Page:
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The RBA interest rate cut and what it means for you

June 10, 2019 10:00 am by Upside

As the dust settles from the Reserve Bank of Australia's decision last week to cut its official interest rate for the first time since 2016, Australian borrowers and savers are scrambling to work out how best to maximise the benefits, or reduce pain.

Interest in mortgages spiked after Tuesday’s 0.25 per cent rate cut and announcements that banks and other lenders were passing on all or most of the cut to customers.

Home Loan platform Lendi said borrower activity doubled within 24 hours of the RBA announcement.

“This may signify an important juncture for the housing market as more buyers are spurred into action, keen to get ahead of the pack and invest while it’s a buyers’ market,” said Lendi managing director David Hyman.

“We’re seeing a flurry of existing borrowers doing their research to find out which lenders are the most competitive.”

Many borrowers have seized on the rate cut as an opportunity to get ahead on their mortgage.

According to comparison site Canstar, the official rate slash to 1.25 per cent will result in savings of nearly $90 a month on a $600,000 loan.

Potential Repayment and Interest Savings from a 0.25% Rate Cut

Loan Amount Current Monthly Repayment (AVR 4.32%) New Monthly Repayment (rate cut to 4.07%) Savings per month Interest Saved Over Life of the Loan
$100,000 $496 $481 $15 $5,251
$200,000 $992 $963 $29 $10,503
$300,000 $1,488 $1,444 $44 $15,754
$400,000 $1,984 $1,926 $58 $21,005
$500,000 $2,480 $2,407 $73 $26,256
$600,000 $2,976 $2,889 $88 $31,508
$700,000 $3,472 $3,370 $102 $36,759
$800,000 $3,968 $3,852 $117 $42,010
$900,000 $4,464 $4,333 $131 $47,261
$1,000,000 $4,960 $4,815 $146 $52,513
Average variable rate current as of 10/06/2019 and is based on owner occupier loans available for $400,000 and 80% LVR. Monthly repayment and interest over the life of the locan calculations based on a 30 year loan term.
Source: Canstar

Canstar finance expert Steve Mickenbecker however urged consumers to forgo the $90 stimulus, and instead pump it back into their mortgage in order to take advantage of the lowest rates ever experienced in Australia.

“If you are getting by on your household budget, why would you reduce the repayments?” Mr Mickenbecker told

“Eventually rates will go up, it might not be for a few years, but they’ll go up eventually so why would you not take advantage of it now when rates are low?”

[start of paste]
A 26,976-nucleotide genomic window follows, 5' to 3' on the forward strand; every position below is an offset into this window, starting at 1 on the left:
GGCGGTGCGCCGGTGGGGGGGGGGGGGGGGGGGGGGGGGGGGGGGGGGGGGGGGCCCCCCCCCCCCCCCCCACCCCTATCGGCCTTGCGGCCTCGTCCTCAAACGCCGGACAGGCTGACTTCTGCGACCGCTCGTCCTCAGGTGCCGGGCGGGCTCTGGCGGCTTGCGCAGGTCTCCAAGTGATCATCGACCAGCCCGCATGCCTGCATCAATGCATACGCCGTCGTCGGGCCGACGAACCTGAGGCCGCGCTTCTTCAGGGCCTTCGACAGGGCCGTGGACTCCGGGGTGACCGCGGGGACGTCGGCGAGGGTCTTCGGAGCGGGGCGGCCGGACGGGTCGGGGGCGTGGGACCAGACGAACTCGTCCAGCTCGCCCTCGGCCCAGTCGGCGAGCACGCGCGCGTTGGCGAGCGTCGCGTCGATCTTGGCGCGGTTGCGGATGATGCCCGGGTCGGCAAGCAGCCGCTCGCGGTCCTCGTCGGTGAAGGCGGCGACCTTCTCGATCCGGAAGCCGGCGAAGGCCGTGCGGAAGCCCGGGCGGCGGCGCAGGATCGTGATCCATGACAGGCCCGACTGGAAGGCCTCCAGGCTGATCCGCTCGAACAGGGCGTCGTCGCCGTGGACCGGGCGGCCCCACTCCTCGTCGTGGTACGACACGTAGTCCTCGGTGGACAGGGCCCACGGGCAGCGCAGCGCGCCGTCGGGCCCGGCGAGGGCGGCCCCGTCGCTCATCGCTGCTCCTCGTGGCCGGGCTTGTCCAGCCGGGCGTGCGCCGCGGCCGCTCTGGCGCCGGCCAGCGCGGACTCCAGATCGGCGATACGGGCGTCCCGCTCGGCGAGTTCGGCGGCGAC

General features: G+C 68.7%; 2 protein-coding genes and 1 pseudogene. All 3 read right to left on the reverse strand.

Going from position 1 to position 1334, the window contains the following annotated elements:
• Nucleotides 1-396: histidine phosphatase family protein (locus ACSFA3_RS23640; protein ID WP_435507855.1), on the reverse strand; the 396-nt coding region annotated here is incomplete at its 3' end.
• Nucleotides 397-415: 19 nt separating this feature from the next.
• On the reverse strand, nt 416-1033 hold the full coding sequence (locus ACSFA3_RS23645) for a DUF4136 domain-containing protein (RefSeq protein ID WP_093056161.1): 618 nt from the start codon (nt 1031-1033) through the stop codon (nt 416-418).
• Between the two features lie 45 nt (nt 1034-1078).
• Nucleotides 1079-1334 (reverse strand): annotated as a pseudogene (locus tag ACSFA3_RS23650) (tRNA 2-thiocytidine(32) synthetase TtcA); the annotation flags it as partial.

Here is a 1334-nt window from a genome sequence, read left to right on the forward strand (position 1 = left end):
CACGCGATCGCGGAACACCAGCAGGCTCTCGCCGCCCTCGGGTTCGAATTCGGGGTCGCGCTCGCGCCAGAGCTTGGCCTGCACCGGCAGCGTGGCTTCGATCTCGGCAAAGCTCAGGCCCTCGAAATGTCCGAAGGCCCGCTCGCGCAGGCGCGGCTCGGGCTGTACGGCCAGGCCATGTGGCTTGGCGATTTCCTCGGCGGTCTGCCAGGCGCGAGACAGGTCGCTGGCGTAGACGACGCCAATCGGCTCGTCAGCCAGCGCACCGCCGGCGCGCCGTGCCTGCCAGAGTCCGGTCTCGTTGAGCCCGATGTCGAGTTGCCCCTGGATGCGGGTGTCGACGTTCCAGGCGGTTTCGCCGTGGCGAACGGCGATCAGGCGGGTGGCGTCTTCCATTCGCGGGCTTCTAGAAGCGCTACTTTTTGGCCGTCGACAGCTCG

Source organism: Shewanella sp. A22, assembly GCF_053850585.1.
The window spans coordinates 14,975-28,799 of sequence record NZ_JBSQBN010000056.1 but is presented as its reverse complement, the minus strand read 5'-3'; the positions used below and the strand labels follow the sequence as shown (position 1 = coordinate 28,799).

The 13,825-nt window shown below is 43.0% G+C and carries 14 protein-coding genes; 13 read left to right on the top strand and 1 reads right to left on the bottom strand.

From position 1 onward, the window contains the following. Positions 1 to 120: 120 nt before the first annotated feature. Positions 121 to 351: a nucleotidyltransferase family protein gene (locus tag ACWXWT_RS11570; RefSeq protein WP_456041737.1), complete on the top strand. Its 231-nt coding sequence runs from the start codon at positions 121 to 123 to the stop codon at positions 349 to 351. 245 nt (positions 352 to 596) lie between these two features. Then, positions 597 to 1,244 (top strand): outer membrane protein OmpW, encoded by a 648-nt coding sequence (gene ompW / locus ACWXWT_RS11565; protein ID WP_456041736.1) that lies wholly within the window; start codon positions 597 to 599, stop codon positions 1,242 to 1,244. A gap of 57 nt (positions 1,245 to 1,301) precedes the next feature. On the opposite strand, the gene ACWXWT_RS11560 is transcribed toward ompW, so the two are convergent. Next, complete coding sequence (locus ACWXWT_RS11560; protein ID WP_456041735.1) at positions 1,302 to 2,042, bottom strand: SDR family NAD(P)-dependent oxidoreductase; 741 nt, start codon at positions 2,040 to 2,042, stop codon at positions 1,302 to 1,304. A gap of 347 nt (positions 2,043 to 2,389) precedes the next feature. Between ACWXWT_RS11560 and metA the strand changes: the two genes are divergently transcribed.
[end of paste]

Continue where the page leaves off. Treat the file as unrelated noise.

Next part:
Reserve Bank governor Philip Lowe has warned that interest rates could be even reduced further by the end of the year in order to help stimulate employment growth and inflation targets.

“Are interest rates going to be reduced further? The answer here is that the board has not yet made a decision, but it is not unreasonable to expect a lower cash rate,” he said.

“Our latest set of forecasts were prepared on the assumption that the cash rate would follow the path implied by market pricing, which was for the cash rate to be around 1 per cent by the end of the year.

“There are, of course, a range of other possible scenarios and much will depend on how the evidence evolves, especially on the labour market.”

Major lenders NAB and Commonwealth Bank announced last Tuesday that each would pass on the full 0.25 per cent cut to customers.

But rivals ANZ and Westpac said they would pocket some of the cut, lowering interest rates on mortgages by 0.18 and 0.20 per cent respectively.

With a difference of about 0.75 per cent between the smaller institutions and the big four, consumer advocates have advised Australians to check if their lender is passing on the rate cut, but also consider the bargain deals offered by the smaller lenders.

Finance expert at comparison site Finder Graham Cooke suggests consumers check their lender's social media and websites to see what the rate cut will mean for them.

"Get in touch with your lender to see if there’s anything better they can do for you — use your loyalty as leverage, especially if you have multiple accounts or products with them.

“At the end of the day, they don’t want to lose your business.”

“People owe it to themselves to have a good look,” said Mr Mickenbecker, “It’s not good enough to say you’ll wait for the Reserve Bank.

“It might drop again but you’ll still be on a reasonably high rate (with the major banks) relative to the deals you can get currently.

“There are some great rates out there, why would you pay 1 per cent more than that?”

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